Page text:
Reading: Graveyard of the Author?
Reading: Graveyard of the Author?
Reading “Death of the Author” (1977) by Ronald Barthes- the brilliant literary critic in France in the ‘60s and 70’s- brought a few questions to my mind in terms of the concept of the author and the consequences of his/her death in the process of reading a text. Barthes writes about the inevitable loss of identity in writing a text. He argues that the author is a modern figure constructed by our contemporary society. He argues that once the text is written, the author has no longer any say in it. While these ideas strike me as very fascinating ways to look at a piece of literature, I am still hesitant to abide by this way of reading in which the author is to be forgotten.
As Barthes writes, “As soon as a fact is narrated no longer with a view to acting directly on reality but intransitively, that is to say, finally outside of any function other than that of the very practice of the symbol itself, this disconnection occurs, the voice loses itself, the voice loses its origin, the author enters into his own death, writing begins” ( Barthes, 2). In a way it seems that Barthes argues for the independence of the text from its creator which then makes the process of reading a much more liberating experience. In the process of reading introduced by Barthes, the author diminishes as he/she produces the text. Barthes describes writing and writes, “Writing is that neutral, composite, oblique space where our subject slips away, the negative where all identity is lost, starting with the very identity of the body writing” (Barthes, 2).
This is while Helen Cixous- a feminist Algerian-French literary critic- writes “The Laugh of Medusa” (1975) in which she orders women to write. She writes, “Women must write her self…Women must put herself into the text-as into the world and into history- by her own movement” (Cixous, 733). In her essay she puts a strong emphasis on the need to have more texts written by women through which they could collectively destroy the historically-constructed image of the woman as a weak and suppressed figure.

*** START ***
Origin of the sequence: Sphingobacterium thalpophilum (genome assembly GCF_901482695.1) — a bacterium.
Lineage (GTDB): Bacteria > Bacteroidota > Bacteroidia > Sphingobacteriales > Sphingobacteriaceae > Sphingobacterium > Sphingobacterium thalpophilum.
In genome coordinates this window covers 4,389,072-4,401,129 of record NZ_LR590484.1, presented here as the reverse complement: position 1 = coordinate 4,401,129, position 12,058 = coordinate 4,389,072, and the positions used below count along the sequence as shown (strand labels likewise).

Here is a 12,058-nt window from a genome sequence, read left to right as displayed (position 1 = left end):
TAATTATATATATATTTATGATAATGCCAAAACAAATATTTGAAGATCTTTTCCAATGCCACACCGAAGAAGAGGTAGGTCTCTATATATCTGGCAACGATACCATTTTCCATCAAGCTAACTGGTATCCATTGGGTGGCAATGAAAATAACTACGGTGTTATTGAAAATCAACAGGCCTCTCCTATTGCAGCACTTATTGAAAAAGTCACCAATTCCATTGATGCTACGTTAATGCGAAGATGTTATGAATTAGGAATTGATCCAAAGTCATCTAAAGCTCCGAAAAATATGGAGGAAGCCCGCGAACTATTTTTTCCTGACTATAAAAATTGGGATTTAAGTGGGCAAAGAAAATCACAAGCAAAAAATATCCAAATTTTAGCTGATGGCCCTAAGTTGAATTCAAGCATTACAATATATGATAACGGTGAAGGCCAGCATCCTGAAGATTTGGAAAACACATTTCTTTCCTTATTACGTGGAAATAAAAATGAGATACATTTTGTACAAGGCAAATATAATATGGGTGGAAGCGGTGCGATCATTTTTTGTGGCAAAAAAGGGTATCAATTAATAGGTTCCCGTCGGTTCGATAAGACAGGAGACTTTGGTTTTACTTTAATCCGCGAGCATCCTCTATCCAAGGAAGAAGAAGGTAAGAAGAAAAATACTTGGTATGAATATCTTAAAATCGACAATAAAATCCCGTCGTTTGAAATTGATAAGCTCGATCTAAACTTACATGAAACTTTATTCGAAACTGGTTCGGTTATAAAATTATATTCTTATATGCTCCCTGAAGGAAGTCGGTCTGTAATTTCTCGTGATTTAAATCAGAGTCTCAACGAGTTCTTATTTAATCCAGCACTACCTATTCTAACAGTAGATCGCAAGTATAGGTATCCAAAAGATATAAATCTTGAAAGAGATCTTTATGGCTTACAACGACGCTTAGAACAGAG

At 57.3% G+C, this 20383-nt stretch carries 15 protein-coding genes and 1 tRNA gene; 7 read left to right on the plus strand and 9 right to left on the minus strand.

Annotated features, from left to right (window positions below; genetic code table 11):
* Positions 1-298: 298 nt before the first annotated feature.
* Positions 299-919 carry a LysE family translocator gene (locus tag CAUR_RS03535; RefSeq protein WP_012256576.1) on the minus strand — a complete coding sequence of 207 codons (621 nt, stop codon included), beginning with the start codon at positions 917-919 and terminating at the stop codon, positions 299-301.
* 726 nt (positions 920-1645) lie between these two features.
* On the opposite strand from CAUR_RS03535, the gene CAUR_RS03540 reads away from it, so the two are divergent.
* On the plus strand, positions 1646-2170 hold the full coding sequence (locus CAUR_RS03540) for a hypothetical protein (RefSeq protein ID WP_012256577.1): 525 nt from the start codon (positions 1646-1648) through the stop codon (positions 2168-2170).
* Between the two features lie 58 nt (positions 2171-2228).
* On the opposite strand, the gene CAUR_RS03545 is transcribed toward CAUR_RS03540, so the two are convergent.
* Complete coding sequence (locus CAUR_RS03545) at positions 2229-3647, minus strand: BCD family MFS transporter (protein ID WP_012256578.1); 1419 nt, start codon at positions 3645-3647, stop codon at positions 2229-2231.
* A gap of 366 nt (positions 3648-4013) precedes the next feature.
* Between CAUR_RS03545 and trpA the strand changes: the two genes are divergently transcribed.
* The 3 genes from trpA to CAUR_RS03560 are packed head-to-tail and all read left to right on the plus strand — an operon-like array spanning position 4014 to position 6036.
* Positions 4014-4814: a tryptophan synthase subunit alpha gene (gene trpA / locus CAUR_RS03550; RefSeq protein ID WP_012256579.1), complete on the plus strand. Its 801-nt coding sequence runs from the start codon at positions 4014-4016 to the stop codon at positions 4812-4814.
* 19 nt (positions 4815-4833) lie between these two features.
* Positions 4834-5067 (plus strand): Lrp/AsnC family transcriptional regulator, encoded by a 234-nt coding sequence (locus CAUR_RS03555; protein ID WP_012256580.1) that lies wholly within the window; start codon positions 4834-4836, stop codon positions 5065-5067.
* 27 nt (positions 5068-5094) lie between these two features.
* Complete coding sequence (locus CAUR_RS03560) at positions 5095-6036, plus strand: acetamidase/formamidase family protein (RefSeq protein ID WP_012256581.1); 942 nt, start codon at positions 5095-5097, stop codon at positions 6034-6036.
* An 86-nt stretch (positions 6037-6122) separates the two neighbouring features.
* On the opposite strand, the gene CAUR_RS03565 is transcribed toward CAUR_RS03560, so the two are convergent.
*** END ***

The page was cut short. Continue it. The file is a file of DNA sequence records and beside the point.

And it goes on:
Cixous especially emphasizes on the importance of including body in writing of and by the woman. She writes, “By writing her self woman will return to the body which has been more than confiscated from her…” (Cixous, 737). In writing about the relation of the feminine body to the text, she reminds us of the importance of the concept of individuality in women’s writings. Cixous believes that it is by writing that women could exit the previously-established sphere of repression and marginality.
Looking at the above-mentioned essays by two prominent post-structuralism critics leaves me with uncertainly in terms of evaluating the productivity of a reading during which the author inevitably has to die. On one hand, the concept of the text being independent of its author and his/her identity could lead the reader towards a liberating reading of the text. On the other hand, treating the author as a non-existing source could destroy the concept of representation and empowerment embodied in the text by the author.
It seems to me that Cixous as a feminist literary critic believes that by producing uncensored texts, women could overcome the under-representation and suppression that has been imposed on them throughout the history. She urges women to write and by the act of writing liberate themselves from the constraints of the old image of the woman and of femininity. She strongly believes that there is a close connection between the text produced by the woman and the body. Cixous writes, “To write, an act which will not only ‘realize’ the decensored relation of woman to her sexuality, to her womanly being…”(Cixous, 737). Therefore, as a literary critic she is prescribing writing as a form of personal and public liberation for the woman.
Now, my question would be: How possible and productive it could be-in different contexts of writing- to remove the author from the text? It seems to me that this question becomes especially important when we are to read the texts of authors who one way or another are/have been the marginalized members of the society. From what I understand as post-structuralist readers we are expected to leave aside the author from the process of reading the text. This removal of the author, in my opinion, could produce a different meaning of the text. While, I do not think that all texts should be read autobiographically, it seems to me that abandoning the author altogether from the process of reading leads to underestimating and even forgetting the voice of the author.